After nearly two years of peering at each other on screen, the aquaculture industry is cautiously returning to in-person events. Last month the European Aquaculture Society held its annual conference, Aquaculture Europe (AE2021), on the Portuguese island of Madeira.

The pandemic has not gone away, but as reported in this issue of Fish Farmer, AE2021 shows that it is possible to run large-scale events safely. The conference brought together aquaculture professionals and academics from across Europe and beyond, and provided networking opportunities for seasoned professionals and aspiring students alike.

Click here to read the November issue online.

Meanwhile, in the UK we are also seeing face-to-face events returning. In parallel with the COP26 conference, which brought world leaders, campaigners and climate experts to Glasgow this month, Salmon Scotland also addressed sustainability issues with a panel discussion in the city on how to make packaging for the industry more environmentally friendly (see page 10).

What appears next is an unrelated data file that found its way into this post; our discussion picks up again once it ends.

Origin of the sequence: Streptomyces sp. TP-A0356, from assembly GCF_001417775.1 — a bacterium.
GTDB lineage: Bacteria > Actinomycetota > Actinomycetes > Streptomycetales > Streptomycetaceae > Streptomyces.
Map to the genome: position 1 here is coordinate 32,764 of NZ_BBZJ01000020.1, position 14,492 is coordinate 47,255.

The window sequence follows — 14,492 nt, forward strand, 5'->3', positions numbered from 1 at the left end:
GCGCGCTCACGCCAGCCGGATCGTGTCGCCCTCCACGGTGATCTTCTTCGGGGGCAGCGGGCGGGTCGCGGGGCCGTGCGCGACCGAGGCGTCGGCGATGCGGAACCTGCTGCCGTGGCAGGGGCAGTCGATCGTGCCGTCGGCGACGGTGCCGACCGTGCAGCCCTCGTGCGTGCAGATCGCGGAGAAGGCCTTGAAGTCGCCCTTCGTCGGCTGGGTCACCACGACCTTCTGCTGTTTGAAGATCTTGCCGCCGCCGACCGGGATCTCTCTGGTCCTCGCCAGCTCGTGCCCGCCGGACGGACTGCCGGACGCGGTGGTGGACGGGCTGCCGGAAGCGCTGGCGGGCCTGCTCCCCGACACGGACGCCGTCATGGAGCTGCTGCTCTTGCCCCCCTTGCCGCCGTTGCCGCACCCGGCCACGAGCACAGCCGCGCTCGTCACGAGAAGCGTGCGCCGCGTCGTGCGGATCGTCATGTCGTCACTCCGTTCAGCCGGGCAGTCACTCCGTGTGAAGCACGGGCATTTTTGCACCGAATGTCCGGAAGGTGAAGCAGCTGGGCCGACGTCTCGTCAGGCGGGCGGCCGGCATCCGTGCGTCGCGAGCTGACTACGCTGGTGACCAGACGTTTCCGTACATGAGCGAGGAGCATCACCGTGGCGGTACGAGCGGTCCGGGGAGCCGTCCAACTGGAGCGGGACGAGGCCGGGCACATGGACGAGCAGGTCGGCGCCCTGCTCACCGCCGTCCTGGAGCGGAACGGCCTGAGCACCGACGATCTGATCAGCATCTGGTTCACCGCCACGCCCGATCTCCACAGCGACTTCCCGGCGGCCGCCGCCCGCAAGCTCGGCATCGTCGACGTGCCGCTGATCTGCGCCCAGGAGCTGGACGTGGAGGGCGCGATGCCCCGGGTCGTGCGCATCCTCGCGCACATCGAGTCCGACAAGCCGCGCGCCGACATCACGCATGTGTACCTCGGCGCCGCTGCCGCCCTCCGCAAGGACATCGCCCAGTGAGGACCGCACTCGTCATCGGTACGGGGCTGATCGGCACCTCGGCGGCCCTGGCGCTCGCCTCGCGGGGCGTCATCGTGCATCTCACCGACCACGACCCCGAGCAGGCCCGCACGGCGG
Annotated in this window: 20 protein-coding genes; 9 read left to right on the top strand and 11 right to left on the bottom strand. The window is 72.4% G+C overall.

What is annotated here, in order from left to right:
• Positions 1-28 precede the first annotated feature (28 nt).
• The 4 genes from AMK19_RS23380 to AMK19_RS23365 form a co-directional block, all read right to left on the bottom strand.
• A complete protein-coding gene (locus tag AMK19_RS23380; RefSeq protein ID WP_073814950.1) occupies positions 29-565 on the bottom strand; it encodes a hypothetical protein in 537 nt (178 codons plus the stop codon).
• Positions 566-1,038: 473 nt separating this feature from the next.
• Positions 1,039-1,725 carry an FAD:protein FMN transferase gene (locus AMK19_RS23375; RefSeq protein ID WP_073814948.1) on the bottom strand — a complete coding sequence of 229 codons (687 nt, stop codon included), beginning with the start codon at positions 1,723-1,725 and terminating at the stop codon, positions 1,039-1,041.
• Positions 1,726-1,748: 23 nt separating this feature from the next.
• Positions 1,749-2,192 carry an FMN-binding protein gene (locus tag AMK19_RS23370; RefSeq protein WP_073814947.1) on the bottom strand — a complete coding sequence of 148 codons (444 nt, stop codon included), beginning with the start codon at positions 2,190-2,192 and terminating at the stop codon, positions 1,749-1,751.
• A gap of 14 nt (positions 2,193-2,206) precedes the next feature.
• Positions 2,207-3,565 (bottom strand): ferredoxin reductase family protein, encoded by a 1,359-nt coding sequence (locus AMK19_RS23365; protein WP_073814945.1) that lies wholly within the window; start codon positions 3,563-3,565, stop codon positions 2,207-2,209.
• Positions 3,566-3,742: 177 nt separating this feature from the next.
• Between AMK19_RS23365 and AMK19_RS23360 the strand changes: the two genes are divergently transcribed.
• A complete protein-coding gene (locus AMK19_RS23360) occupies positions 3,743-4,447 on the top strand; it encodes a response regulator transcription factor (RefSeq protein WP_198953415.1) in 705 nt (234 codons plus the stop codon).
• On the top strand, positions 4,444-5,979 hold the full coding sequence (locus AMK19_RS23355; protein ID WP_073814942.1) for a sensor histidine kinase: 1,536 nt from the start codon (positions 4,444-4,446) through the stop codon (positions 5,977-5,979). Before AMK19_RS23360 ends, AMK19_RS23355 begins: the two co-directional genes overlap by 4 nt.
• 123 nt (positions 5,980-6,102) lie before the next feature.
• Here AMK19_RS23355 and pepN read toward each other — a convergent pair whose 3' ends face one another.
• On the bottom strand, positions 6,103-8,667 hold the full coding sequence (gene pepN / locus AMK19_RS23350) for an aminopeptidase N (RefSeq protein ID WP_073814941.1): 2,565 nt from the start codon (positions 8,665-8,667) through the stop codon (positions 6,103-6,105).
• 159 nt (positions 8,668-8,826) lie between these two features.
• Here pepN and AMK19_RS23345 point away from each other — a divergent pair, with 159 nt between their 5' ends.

The panel event, on 3 November, was followed that day by a reception hosted by Salmon Scotland, which included an address by Mairi Gougeon, Cabinet Secretary for Rural Affairs in the Scottish Government, in which she praised the “hugely significant contribution” that fish farming is making to the Scottish economy.

The last few weeks have seen the appointment of new fisheries ministers: in Norway, Bjørnar Skjæran, part of the incoming Labour-led administration; and in Canada, Joyce Murray, who is tipped to take a rather more sceptical view of fish farming.

As reported in our feature articles on Containment and Predator Protection, and the Salmon Interactions Working Group, the industry is more than ever having to make its case in the face of criticism from different quarters.

Meanwhile, fish health is also a theme for the November issue, with a feature on the topic and a report from the Gill Health Conference.

Hamish Macdonell writes about the thinking behind the rebranding of the Scottish Salmon Producers Organisation as Salmon Scotland, and Nicki Holmyard reports on two innovative projects in the shellfish sector.

I hope you enjoy reading this month’s magazine and that you find some food for thought.

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